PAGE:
As part of EuroSea Work Package 3 and under co-ordination of the EuroGOOS Tide Gauge Task Team, the UK National Oceanography Centre (NOC) has developed a web portal for global sea level data which have been derived from a novel measurement technique known as Global Navigation Satellite System-Interferometric Reflectometry (GNSS-IR).
GNSS receivers are conventionally used to monitor vertical land motion, but where these instruments are located at the coast, the GNSS-IR technique can be used to infer sea level height from a periodic variation in the signal-to-noise ratio between a direct GNSS signal and its reflection by the sea surface.
Using EuroSea funding, NOC scientists have applied this technique to GNSS data from over 300 locations globally and have incorporated the resulting sea level records and supporting metadata in a new web-based data portal that is hosted at the Permanent Service for Mean Sea Level. This has increased sea level data availability significantly as some of these new sea level records extend back several years. In addition, since GNSS receivers are capable of measuring both sea level and land motion via a single instrument, the new data portal allows scientists to assess the different contributions that are made by each process to the long term trends observed in tide gauge records. This will improve the understanding and predictability of the sea level rise that is associated with climate change.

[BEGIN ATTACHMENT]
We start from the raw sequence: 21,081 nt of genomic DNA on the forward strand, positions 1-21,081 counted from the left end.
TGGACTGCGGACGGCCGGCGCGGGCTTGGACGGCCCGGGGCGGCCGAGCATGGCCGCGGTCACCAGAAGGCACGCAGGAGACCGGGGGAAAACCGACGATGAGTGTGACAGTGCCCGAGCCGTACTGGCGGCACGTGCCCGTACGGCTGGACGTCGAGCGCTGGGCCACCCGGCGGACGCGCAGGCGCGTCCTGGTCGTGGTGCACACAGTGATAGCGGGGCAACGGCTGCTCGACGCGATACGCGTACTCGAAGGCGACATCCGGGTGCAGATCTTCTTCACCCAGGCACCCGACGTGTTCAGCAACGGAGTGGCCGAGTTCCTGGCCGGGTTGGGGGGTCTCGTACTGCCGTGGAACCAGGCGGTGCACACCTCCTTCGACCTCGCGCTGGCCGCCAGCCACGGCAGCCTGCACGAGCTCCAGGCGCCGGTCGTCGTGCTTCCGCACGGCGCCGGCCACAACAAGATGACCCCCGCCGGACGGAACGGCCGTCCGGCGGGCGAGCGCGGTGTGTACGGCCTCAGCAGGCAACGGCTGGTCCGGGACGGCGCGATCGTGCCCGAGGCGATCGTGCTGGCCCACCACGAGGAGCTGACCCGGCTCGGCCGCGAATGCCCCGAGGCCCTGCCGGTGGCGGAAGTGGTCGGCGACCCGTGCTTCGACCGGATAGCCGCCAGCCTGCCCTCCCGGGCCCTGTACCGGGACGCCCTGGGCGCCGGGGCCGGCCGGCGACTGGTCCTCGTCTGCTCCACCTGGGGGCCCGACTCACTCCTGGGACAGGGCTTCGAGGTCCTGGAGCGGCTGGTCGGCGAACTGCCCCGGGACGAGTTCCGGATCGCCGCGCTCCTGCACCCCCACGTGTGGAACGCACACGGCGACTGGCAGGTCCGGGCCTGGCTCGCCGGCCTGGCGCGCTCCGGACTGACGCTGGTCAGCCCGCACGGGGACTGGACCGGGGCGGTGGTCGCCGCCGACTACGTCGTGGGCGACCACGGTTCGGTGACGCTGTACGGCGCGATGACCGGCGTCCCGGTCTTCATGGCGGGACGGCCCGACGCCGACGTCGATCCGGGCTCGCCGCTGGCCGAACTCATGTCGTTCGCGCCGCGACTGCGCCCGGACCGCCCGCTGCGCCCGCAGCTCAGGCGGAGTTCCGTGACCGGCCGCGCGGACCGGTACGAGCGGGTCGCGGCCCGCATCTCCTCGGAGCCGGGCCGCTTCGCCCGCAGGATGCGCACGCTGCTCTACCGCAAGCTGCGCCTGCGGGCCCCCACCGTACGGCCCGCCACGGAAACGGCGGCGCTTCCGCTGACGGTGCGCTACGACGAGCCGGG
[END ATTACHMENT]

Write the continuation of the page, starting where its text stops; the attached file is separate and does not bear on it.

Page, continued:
The data portal also incorporates a tool that allows users to identify suitable locations for new GNSS-based tide gauges and envisage the area of the sea surface that can be observed by an instrument at each location. This could prove to be a very valuable tool for the global sea level community and complements the work that the NOC and Puertos del Estado are undertaking in EuroSea Work Package 5 to design and install 3 state-of-the-art tide gauges in the Mediterranean Sea, which will encompass the GNSS-IR functionality.